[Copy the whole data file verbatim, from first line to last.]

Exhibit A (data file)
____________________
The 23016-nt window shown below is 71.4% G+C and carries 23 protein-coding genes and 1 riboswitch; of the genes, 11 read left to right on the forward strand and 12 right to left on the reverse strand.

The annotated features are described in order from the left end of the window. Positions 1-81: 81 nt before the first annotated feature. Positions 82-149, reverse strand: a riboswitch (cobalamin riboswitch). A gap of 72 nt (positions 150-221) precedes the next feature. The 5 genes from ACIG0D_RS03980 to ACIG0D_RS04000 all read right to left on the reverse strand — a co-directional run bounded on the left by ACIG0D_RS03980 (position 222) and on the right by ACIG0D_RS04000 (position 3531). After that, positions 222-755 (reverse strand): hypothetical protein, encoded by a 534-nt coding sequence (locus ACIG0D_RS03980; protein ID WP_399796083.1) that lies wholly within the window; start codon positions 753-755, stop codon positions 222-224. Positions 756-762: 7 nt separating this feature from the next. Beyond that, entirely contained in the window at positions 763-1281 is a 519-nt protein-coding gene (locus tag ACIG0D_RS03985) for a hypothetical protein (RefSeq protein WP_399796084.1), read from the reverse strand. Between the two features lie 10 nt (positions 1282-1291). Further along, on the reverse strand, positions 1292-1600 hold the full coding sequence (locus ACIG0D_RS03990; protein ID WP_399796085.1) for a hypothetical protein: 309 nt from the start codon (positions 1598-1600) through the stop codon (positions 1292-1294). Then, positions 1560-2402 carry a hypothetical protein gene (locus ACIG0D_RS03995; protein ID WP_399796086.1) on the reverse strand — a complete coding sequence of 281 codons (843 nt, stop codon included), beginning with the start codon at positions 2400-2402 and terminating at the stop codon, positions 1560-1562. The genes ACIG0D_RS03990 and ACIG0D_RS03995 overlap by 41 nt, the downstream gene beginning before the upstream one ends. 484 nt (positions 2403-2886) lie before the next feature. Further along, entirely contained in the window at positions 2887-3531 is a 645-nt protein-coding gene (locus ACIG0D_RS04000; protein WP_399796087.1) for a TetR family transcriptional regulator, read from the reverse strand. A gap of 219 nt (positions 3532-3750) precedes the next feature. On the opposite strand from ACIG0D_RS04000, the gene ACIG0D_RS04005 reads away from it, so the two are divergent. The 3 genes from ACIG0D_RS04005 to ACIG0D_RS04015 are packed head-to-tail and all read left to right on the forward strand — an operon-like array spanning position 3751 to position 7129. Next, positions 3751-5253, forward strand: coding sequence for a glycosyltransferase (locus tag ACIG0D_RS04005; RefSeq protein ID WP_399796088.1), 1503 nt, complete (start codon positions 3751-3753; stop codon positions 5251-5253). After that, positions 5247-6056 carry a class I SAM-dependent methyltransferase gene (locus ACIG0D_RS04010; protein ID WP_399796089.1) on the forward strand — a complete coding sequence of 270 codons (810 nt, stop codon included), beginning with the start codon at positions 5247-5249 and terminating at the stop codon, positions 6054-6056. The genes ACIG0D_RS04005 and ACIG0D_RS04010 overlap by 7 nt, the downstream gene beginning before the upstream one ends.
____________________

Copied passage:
The 23016-nt window shown below is 71.4% G+C and carries 23 protein-coding genes and 1 riboswitch; of the genes, 11 read left to right on the forward strand and 12 right to left on the reverse strand.

The annotated features are described in order from the left end of the window. Positions 1-81: 81 nt before the first annotated feature. Positions 82-149, reverse strand: a riboswitch (cobalamin riboswitch). A gap of 72 nt (positions 150-221) precedes the next feature. The 5 genes from ACIG0D_RS03980 to ACIG0D_RS04000 all read right to left on the reverse strand — a co-directional run bounded on the left by ACIG0D_RS03980 (position 222) and on the right by ACIG0D_RS04000 (position 3531). After that, positions 222-755 (reverse strand): hypothetical protein, encoded by a 534-nt coding sequence (locus ACIG0D_RS03980; protein ID WP_399796083.1) that lies wholly within the window; start codon positions 753-755, stop codon positions 222-224. Positions 756-762: 7 nt separating this feature from the next. Beyond that, entirely contained in the window at positions 763-1281 is a 519-nt protein-coding gene (locus tag ACIG0D_RS03985) for a hypothetical protein (RefSeq protein WP_399796084.1), read from the reverse strand. Between the two features lie 10 nt (positions 1282-1291). Further along, on the reverse strand, positions 1292-1600 hold the full coding sequence (locus ACIG0D_RS03990; protein ID WP_399796085.1) for a hypothetical protein: 309 nt from the start codon (positions 1598-1600) through the stop codon (positions 1292-1294). Then, positions 1560-2402 carry a hypothetical protein gene (locus ACIG0D_RS03995; protein ID WP_399796086.1) on the reverse strand — a complete coding sequence of 281 codons (843 nt, stop codon included), beginning with the start codon at positions 2400-2402 and terminating at the stop codon, positions 1560-1562. The genes ACIG0D_RS03990 and ACIG0D_RS03995 overlap by 41 nt, the downstream gene beginning before the upstream one ends. 484 nt (positions 2403-2886) lie before the next feature. Further along, entirely contained in the window at positions 2887-3531 is a 645-nt protein-coding gene (locus ACIG0D_RS04000; protein WP_399796087.1) for a TetR family transcriptional regulator, read from the reverse strand. A gap of 219 nt (positions 3532-3750) precedes the next feature. On the opposite strand from ACIG0D_RS04000, the gene ACIG0D_RS04005 reads away from it, so the two are divergent. The 3 genes from ACIG0D_RS04005 to ACIG0D_RS04015 are packed head-to-tail and all read left to right on the forward strand — an operon-like array spanning position 3751 to position 7129. Next, positions 3751-5253, forward strand: coding sequence for a glycosyltransferase (locus tag ACIG0D_RS04005; RefSeq protein ID WP_399796088.1), 1503 nt, complete (start codon positions 3751-3753; stop codon positions 5251-5253). After that, positions 5247-6056 carry a class I SAM-dependent methyltransferase gene (locus ACIG0D_RS04010; protein ID WP_399796089.1) on the forward strand — a complete coding sequence of 270 codons (810 nt, stop codon included), beginning with the start codon at positions 5247-5249 and terminating at the stop codon, positions 6054-6056. The genes ACIG0D_RS04005 and ACIG0D_RS04010 overlap by 7 nt, the downstream gene beginning before the upstream one ends.